Remarks on Receiving the Surgeon General's Report on Tobacco Use Among Minority Groups
Thank you very much, Dr. Satcher, for the exceptional report. I thank all those who worked on it. Mr. Vice President, Secretary Shalala, thank you for your long and constant fidelity to this cause. Thank you, Senator Frist, for being here, for demonstrating that it is a medical, not a political issue, and an American, not a partisan issue. You gave us a "two-fer" today, and we thank you for that. You were great. [Applause] Thank you.
I also thank Senator Hatch and Senator Chafee for being here, all the Members of the House of Representatives. I thank the leaders of the Native American tribes who are here. I especially thank the attorneys general who are here. They had a lot to do with beginning this long struggle to free our children from tobacco, and they deserve a lot of the credit for the efforts that are now going on. And I'd like to thank the young people who are standing behind me and those whom they represent, all across America, in the Campaign for Tobacco-Free Youth. They represent the future we are trying to preserve.
This report gives us fresh evidence that those of us in this society who are adults, and especially those of us who are parents, are not doing our jobs very well. Any of us who have ever been parents know that our most profound and instinctive urge is to protect our children from danger so that they can grow up healthy, safe, and secure.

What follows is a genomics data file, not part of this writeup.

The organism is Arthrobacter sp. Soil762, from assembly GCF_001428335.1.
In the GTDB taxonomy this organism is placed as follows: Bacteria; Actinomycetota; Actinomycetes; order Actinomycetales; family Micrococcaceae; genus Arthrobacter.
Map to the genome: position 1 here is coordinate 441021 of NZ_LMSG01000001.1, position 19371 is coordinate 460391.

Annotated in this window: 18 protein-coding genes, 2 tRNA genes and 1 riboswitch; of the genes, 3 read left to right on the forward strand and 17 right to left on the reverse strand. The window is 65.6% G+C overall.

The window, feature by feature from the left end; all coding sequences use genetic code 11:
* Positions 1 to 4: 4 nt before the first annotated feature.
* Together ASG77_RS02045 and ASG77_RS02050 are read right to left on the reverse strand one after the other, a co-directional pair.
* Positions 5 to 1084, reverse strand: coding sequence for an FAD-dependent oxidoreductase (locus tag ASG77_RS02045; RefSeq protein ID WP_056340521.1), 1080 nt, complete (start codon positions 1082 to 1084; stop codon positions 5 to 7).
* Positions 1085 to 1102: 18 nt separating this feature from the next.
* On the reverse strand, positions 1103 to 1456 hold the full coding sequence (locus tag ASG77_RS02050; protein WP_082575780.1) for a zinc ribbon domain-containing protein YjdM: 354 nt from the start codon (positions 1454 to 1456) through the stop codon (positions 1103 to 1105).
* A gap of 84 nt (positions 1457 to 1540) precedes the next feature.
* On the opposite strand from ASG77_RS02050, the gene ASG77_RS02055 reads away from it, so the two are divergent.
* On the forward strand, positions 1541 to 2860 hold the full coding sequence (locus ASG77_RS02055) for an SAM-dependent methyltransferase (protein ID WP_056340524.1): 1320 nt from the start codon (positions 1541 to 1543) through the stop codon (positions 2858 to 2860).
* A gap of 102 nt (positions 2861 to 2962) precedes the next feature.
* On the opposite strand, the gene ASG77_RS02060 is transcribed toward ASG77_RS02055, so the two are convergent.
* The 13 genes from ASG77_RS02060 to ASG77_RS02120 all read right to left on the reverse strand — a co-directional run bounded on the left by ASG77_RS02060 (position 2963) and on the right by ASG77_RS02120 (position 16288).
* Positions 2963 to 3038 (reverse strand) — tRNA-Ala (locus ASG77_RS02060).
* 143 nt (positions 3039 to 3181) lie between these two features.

Just today I was talking, before I came in here, with a Member of the House who was at our previous event, and he was talking about a young staff member of his who was dealing with a serious health problem. And he choked up; he couldn't even finish the conversation. And he's a good person with a good heart, but that reflects the natural human response we have to protect our own children and all those who are of the younger generation from whatever dangers we can, in the hope that they will have the opportunity to live full, good lives.
Well, we've done a good job over the years of strapping our kids into seatbelts in cars, in safety seats. We do a pretty good job of bundling up children against the winter cold; not many of them die of pneumonia anymore. We make sure that they get to school safely each day. But we haven't done what we should in wrapping the protective arm of parents and other adults in our society as a whole around them when it comes to resisting advertising, peer pressure, or whatever other forces get young people into smoking, even though it's illegal to sell cigarettes to children in every State in the United States.
We know that today about a third of our children are smoking. The report issued by Dr. Satcher shows that more and more are becoming hooked on cigarettes. Smoking rates are up among teens of all backgrounds, but now we see especially among Hispanics, Native Americans, Asians and Pacific Islanders, and especially and most dramatically among African-Americans, where the rates used to be dramatically lower than the average.
These are children just starting out in life; they've got enough challenges as it is. We ought to do more to clear the way, to assure them the best possible chance at the future of their dreams. Instead, they are still becoming the targets of highly sophisticated marketing campaigns. They are the "replacement smokers" of the advertisers' strategy. But they are our children, and we can't replace them.